Denver, CO

Give something away Thursday and feel good

David Heitz

https://img.particlenews.com/image.php?url=4O9C94_0awfhfEa00
Sandy Millar/Unsplash

Have you ever received a gift from a friend that turned out to be one of your most prized possessions?

Older brothers and sisters often pass down their toys and clothes to their younger siblings. But wouldn’t it be great if we all regularly passed down our unneeded or unwanted items to friends and strangers, simply to make the world a better place?

Thursday is National Give Something Away Day. I wanted to write about this and see if I couldn’t convince a few people to give altruism a try.

What’s altruism? It essentially is the selfless spreading of goodwill to others. In sober circles, you learn that giving onto others is a way of getting out of self. The idea is that if you can get away from obsessing on your problems, or your achievements, or your shortcomings, you begin to see the world in a more positive light. That it is about more than just you.

Study shows giving lifts your spirits

You don’t have to be suffering to enjoy the benefits of altruism. Selfless giving has been shown to raise people’s spirits, according to a Harvard study.

“The work included a national survey in which the group asked 632 American men and women how much they made annually; how much they spent each month on bills, expenses, and gifts for themselves; and what they spent monthly on gifts for other people and donations to charities,” according to the Harvard Gazette. “They also asked them to rate their level of happiness. The findings showed that those who reported spending more on others, what the team called ‘prosocial’ spending (commonly known as paying it forward), also reported a greater level of happiness, while how much they spent on themselves had no impact on happiness.”

I experienced homelessness for a little more than a year in Denver. But before I became homeless, I had an entire household of nice, new furniture, electronics, clothes and more.

When I knew I could not afford rent anywhere and was going to end up on the street, I rented a big van and made several trips to The Arc of Lakewood thrift store. I had to think before donating an entire apartment’s worth of stuff. I chose The Arc because I have an aunt with developmental disabilities who utilizes The Arc’s services in Illinois. They help her with employment which makes her feel good about herself.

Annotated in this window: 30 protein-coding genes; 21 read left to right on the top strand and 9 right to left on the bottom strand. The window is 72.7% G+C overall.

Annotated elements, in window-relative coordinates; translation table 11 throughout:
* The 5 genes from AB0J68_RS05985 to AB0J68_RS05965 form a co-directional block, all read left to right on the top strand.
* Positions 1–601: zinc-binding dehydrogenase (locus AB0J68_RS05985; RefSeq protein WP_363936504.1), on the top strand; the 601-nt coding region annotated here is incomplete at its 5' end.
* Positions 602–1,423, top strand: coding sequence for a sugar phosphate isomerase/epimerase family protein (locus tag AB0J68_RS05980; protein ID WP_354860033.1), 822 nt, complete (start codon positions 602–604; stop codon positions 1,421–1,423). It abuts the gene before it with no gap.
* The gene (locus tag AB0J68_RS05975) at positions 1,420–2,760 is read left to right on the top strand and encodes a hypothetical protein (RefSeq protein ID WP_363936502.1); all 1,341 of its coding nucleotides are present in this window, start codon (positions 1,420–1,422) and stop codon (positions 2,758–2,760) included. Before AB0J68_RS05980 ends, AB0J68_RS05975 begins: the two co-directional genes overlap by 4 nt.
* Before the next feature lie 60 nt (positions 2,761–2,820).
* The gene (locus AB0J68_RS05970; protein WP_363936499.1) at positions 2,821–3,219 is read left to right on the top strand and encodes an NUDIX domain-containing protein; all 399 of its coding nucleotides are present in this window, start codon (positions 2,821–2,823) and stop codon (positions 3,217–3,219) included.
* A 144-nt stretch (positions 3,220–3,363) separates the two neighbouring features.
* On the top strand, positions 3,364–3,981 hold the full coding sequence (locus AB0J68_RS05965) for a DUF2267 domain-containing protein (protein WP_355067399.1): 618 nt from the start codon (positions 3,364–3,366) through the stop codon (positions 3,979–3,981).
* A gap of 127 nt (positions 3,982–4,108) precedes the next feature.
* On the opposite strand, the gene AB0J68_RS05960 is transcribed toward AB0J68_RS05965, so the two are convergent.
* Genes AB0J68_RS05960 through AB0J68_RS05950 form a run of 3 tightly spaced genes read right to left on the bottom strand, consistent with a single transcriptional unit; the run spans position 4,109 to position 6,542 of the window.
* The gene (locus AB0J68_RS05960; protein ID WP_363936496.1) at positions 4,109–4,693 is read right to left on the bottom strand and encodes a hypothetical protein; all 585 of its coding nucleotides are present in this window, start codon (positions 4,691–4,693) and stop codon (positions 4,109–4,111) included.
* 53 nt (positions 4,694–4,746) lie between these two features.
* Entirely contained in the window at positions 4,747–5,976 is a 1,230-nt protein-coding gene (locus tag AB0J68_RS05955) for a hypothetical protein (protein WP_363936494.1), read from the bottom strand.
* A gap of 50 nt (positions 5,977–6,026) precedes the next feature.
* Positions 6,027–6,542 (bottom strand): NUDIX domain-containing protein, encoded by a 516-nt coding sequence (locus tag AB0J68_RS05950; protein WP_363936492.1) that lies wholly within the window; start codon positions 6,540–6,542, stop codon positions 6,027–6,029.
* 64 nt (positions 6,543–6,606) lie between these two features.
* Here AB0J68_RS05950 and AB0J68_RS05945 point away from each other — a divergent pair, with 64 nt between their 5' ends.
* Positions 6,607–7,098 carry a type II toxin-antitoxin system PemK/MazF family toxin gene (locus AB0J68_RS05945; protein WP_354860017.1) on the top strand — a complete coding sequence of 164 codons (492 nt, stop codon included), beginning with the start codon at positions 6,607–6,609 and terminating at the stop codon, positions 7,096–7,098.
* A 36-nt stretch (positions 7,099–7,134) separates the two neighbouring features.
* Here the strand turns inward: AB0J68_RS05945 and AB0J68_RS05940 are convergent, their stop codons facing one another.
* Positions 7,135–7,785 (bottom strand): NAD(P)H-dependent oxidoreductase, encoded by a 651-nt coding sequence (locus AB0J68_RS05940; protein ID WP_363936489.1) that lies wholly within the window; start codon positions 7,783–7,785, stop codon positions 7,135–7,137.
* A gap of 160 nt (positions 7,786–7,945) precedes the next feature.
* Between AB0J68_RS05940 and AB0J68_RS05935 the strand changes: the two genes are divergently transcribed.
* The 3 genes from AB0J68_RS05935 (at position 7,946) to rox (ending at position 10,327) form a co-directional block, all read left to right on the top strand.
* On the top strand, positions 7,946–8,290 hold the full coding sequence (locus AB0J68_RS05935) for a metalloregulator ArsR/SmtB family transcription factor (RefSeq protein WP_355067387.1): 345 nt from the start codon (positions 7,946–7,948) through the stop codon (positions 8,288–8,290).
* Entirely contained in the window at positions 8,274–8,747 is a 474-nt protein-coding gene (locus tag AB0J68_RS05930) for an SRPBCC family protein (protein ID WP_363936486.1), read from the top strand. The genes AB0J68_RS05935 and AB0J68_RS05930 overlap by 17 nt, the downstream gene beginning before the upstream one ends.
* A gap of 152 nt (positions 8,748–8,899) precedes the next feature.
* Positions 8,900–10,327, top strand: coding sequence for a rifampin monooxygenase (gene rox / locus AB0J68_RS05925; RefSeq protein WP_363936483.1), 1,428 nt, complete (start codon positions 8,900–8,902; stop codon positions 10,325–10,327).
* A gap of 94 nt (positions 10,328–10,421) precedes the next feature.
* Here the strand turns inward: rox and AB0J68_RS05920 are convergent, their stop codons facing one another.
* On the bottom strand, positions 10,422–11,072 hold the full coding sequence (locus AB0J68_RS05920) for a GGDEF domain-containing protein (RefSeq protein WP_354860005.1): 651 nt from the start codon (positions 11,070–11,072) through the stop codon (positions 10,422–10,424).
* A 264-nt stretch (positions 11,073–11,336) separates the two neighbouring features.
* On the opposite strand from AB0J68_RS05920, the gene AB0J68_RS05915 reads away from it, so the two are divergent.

The doom of homelessness didn’t sting as much knowing I had done something to help others by giving away all my possessions. When I left my previous home in Illinois, I also gave away large amounts of my belongings.

Selfishness, then homelessness

I have lived a very privileged life. I never wanted for anything as a child and, for the most part, always have had good-paying jobs. Despite that, I was selfish for many years. Selfishness does not bring happiness.

Homelessness changed my point of view about what it means to receive when in need. A winter coat with a working zipper is a gold mine to a homeless person, who often runs around in tattered coats with broken zippers. Hand warmers are always much appreciated, too.

In summer months, people who go out to homeless encampments and pass out bottles of water are beloved. Homeless people often cannot find water during the day because it is shut off at many public restrooms.

“National Give Something Away Day was established on July 15, 2015, by Linda Eaton Hall-Fulcher, a self-proclaimed giver,” according to NationalToday.com. “On the day’s Facebook page, Linda advocates giving back to the world. According to her, this day is for everyone who cares.”

This is original content from NewsBreak’s Creator Program. Join today to publish and share your own content.

Comments / 0

Published by

I have been in the news business more than 30 years, spending much of my career at some of the best newspapers in the country. Today, I specialize in Denver local news, health reporting, social justice issues, addiction/recovery/mental health news, and topics surrounding homelessness and human trafficking.

Denver, CO
5586 followers

More from David Heitz

Comments / 0